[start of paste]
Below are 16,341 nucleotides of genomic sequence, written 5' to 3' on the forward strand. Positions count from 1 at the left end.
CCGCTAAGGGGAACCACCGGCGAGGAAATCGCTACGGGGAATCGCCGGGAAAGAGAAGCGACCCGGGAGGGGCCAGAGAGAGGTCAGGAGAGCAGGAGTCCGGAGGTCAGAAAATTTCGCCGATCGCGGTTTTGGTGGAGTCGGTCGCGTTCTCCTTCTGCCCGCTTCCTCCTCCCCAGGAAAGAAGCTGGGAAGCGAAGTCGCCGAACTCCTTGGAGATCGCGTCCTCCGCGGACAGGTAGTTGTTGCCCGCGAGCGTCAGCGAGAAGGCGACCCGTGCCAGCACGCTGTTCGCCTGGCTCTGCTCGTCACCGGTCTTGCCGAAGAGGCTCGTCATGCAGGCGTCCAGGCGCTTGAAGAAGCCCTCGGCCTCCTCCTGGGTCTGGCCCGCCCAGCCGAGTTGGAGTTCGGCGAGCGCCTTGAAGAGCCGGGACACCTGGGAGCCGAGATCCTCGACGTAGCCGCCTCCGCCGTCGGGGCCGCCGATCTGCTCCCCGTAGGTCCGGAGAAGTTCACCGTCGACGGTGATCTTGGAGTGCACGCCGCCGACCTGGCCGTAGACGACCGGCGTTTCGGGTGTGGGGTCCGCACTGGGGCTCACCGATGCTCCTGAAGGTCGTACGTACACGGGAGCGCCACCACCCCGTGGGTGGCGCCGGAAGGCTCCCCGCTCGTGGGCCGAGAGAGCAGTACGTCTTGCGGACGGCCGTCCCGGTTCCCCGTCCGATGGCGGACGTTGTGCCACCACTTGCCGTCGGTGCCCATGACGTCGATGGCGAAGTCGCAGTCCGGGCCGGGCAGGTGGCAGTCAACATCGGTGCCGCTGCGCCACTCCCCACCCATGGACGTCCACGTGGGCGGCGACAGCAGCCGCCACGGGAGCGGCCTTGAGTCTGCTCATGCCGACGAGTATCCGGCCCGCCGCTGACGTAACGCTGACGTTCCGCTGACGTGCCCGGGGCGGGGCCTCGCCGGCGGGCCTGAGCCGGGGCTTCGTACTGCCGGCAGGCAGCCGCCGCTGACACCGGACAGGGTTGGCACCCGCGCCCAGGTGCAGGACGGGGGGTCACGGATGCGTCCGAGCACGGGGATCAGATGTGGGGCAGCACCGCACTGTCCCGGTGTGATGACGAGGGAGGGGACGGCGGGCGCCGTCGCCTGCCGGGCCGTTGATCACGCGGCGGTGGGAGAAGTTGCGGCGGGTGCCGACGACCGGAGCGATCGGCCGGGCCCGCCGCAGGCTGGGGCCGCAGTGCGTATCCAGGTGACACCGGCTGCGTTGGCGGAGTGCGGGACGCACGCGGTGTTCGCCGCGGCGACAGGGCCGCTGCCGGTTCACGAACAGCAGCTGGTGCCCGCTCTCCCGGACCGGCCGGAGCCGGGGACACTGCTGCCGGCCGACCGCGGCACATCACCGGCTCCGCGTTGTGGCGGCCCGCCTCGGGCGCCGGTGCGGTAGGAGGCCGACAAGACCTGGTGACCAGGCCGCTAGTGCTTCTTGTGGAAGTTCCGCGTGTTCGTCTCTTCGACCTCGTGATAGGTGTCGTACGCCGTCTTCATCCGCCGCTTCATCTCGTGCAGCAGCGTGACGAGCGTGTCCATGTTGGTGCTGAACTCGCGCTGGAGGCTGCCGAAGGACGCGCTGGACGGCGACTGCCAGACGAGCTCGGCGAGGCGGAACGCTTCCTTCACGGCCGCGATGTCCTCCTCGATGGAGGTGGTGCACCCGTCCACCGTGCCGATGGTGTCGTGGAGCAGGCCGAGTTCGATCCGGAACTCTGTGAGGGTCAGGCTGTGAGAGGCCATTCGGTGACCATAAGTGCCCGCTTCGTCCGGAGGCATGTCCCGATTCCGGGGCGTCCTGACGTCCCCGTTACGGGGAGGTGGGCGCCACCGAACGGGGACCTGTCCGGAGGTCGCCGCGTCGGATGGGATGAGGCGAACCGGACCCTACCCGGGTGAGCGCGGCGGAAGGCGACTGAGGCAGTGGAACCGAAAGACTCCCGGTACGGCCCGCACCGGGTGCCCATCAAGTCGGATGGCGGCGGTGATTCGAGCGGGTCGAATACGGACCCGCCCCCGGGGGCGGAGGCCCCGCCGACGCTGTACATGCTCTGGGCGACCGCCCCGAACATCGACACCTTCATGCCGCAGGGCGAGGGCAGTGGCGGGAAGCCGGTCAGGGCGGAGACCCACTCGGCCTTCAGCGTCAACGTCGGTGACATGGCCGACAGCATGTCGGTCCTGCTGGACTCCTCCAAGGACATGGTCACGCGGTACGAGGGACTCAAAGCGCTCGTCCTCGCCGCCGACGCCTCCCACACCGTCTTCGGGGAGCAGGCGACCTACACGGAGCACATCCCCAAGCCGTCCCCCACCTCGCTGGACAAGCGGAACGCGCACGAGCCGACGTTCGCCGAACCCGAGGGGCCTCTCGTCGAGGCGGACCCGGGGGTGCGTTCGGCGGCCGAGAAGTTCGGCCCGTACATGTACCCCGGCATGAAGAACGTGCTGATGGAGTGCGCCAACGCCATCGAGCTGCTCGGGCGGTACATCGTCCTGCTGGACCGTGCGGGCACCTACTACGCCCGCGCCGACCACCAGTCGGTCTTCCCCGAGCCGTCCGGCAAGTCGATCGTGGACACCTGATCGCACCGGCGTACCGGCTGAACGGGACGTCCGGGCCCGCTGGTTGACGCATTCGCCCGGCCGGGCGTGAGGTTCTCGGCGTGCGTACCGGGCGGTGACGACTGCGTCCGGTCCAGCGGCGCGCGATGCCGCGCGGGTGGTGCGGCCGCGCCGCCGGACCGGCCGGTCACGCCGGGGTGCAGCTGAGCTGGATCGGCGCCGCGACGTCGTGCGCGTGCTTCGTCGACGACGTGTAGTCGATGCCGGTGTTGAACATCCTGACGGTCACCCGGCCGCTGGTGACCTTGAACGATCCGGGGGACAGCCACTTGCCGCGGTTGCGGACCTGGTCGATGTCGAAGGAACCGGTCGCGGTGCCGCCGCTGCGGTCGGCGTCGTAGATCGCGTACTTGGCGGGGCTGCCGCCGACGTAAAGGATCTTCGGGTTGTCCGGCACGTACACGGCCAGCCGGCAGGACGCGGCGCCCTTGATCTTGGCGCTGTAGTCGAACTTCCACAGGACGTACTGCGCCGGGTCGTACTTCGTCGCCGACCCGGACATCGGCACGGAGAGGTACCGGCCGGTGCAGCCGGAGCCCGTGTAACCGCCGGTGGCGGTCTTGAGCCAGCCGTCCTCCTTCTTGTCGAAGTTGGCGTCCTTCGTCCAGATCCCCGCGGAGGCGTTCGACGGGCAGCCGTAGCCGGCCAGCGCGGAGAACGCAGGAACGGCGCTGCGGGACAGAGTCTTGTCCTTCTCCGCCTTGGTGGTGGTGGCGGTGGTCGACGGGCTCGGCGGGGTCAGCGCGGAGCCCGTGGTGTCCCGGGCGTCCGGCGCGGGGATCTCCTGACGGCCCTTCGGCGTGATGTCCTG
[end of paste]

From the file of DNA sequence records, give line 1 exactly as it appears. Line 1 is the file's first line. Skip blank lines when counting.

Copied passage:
Below are 16,341 nucleotides of genomic sequence, written 5' to 3' on the forward strand. Positions count from 1 at the left end.